Some platforms opt for a straightforward model, where the user pays a monthly subscription fee for access to content ad-free (such as Netflix). YouTube also started as a free service, but with user experience always in mind, they offered different ad formats and shared the revenue with creators. They started with a few different non-skippable ad formats, primarily the 15-second and 30-second slots that television advertisers were used to.
In addition, they offered a skippable unit referred to as TrueView that allows videos of any length to run as pre-roll while the user can skip after five seconds. To get the most bang for the buck, advertisers are only charged when the user watches 30 seconds of the ad (or when the ad is completed, whichever comes first.)
The psychology of how to get people to not skip ads is a conundrum, but there are two ways to combat it: address it directly to the viewer and provide interesting enough content to engage them. An example of this is how the network SyFy created three custom spots to promote a series that began with an ad imploring viewers not to skip it.
According to Adweek, this helped SyFy reach more people because the message was clever by addressing the reality that viewers were planning to skip from the start. By acknowledging this and standing out from ads that viewers would automatically skip, more people stayed to watch the SyFy ad to the end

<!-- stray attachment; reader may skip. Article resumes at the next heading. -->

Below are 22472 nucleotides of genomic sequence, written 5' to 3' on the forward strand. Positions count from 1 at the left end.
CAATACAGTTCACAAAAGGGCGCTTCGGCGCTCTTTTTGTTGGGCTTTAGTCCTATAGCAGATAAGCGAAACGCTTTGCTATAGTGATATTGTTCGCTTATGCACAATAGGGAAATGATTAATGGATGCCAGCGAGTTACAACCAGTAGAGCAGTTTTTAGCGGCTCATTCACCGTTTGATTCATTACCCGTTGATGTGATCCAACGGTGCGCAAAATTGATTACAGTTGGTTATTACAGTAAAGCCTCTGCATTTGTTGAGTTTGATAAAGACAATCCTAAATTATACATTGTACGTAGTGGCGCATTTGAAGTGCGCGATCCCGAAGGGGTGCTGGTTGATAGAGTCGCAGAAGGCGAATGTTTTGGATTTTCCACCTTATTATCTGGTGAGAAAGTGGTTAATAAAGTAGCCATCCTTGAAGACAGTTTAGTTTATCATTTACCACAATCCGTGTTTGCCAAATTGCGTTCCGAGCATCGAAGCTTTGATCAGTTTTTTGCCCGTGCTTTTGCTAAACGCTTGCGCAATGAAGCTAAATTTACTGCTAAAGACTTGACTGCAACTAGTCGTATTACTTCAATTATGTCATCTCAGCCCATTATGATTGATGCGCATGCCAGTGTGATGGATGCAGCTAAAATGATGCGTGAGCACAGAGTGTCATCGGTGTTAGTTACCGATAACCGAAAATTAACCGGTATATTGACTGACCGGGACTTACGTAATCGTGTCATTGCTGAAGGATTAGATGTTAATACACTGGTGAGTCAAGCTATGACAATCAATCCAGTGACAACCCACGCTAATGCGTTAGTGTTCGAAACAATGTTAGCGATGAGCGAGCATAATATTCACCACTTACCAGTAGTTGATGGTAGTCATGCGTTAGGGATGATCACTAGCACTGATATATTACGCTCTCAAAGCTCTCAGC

The network learned that “viewers prefer watching different types of content surrounding a show as opposed to just a trailer,” according to the article. They used a straightforward message (“Don’t skip!”) and coupled that with unique content to keep viewers hooked until the end of the ad.
Another online video ad format that is starting to gain steam is the six-second bumper. This format essentially puts an end to the “skip or not skip” argument because of its short length. Recent Google studies have shown that the bumper ad format is much more effective for mobile video consumption, leading Google to prioritize this format for mobile devices. Here is an example of a six-second bumper:
The challenge for advertisers is that six seconds is not much time to tell a significant story or accomplish branding, awareness or recall. However, we’ve started to see the use of sequential targeting (showing ads in a specific order for each user) with the bumper in order to accomplish the same or similar effect of longer-format ads. Additionally, the cardinal rules of all effective ads ring true for skippable ads — make sure they are:
- Extremely targeted to connect to the right audience.
- Make the content similar to the program that the viewer is already watching.
If it’s something they would be interested in watching if it weren’t an ad, you’ve done your job well.
While no one can be sure what the future of advertising holds, let’s hope that it doesn’t resemble anything close to “Black Mirror.” What is clear, however, is that skippable ads in some form aren’t going anywhere anytime soon.
While most people would prefer them to those they are forced to sit through, it’s a safe bet that most will choose to skip unless advertisers give viewers a good reason to stick to the end — speaking to the viewers as human beings and providing unique, clever content that engages with them in a targeted way.